A related problem is that of building models from the collected data, which is a useful technique to test the understanding of the phenomena of interest. As the data expose interactions at finer spatial and time scales, the variables that are modeled also increase in number and complexity. This increases the computational burden on the modeling effort as well.

We present a solution to this challenge, which is based on a high-performance computing (HPC) architecture. An example of this is IBM's Blue Gene Supercomputer. There has been a long history of using HPC to model problems in physics, but its use in biology has been very recent and rather limited. In general, HPC has not been used much in bio-imaging applications due to the difficulty in porting code to parallel machines. Algorithms for image processing, such as segmentation and feature extraction are not being sufficiently developed and investigated in a HPC context. Though there was interest in this area in the mid-1990s [4], this appears to have waned, and the use of HPC for imaging applications is currently quite limited.

However, the landscape is rapidly changing due to the increased availability of HPC platforms, improvements in parallel programming environments (such as the emergence of the Message Passing Interface as a standard), and the availability of toolkits to perform parallel data mining. HPC has significant potential to be applied to problems in biology, and in microscopy imaging applications in particular. The high computational demands of simulation and modeling complex systems can also be addressed through HPC. So a single HPC architecture can support multiple computational requirements, ranging from analyzing data to building and simulating models.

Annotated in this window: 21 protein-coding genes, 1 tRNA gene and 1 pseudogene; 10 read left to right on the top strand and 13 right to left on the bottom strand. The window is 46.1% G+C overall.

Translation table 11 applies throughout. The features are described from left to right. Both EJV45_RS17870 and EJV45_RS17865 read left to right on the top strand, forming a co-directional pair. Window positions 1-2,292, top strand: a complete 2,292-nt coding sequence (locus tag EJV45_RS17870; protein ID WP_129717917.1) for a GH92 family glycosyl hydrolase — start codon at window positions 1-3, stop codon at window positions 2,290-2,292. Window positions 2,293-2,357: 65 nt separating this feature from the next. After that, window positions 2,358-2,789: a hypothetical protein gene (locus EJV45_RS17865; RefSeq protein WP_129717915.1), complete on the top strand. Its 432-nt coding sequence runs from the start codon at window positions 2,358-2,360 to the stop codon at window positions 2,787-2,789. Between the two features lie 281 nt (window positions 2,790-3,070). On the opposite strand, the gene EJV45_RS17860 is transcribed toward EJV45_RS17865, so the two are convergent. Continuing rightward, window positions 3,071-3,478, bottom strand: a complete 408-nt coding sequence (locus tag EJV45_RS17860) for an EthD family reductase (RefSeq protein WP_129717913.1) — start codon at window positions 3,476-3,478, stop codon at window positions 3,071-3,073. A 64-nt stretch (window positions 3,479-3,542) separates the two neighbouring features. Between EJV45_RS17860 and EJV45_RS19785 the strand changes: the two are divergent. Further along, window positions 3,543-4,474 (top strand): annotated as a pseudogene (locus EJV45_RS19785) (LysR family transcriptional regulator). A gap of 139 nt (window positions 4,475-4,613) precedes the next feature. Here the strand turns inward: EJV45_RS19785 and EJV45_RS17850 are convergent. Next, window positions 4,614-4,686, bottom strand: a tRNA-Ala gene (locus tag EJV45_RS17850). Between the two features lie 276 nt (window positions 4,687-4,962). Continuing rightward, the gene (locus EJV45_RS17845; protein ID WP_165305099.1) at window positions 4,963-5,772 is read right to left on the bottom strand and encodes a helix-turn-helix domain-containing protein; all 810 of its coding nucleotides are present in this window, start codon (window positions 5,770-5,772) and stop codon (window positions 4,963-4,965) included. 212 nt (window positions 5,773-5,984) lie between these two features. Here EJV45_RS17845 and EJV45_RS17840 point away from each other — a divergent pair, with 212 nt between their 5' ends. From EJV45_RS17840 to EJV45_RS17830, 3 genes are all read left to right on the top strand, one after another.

We now examine the computational requirements for a total system dedicated to handle biological imaging tasks. The following tasks would need to be performed.

(1) Data collection: the system needs to gather and store the images acquired (2) Deconvolution: the acquired images may contain distortions such as blur that occur in the front end optics (3) Segmentation and feature extraction: the raw images need to be segmented into regions of interest and processed to extract domain-specific features that aid in classification (4) Analysis and interpretation: the segmented regions are interpreted as parts of a larger biological structure such as a neuron or organ. (5) Modeling and prediction: models for function (e.g. neural connectivity models) can be built to predict the behavior of entities of interest. This phase may require the use of simulation and optimization techniques. From the list of tasks above, the following core computational requirements can be identified (1) The ability to handle large data sets, including storage and retrieval. (2) High throughput processing is required. (3) The visualization of results is important.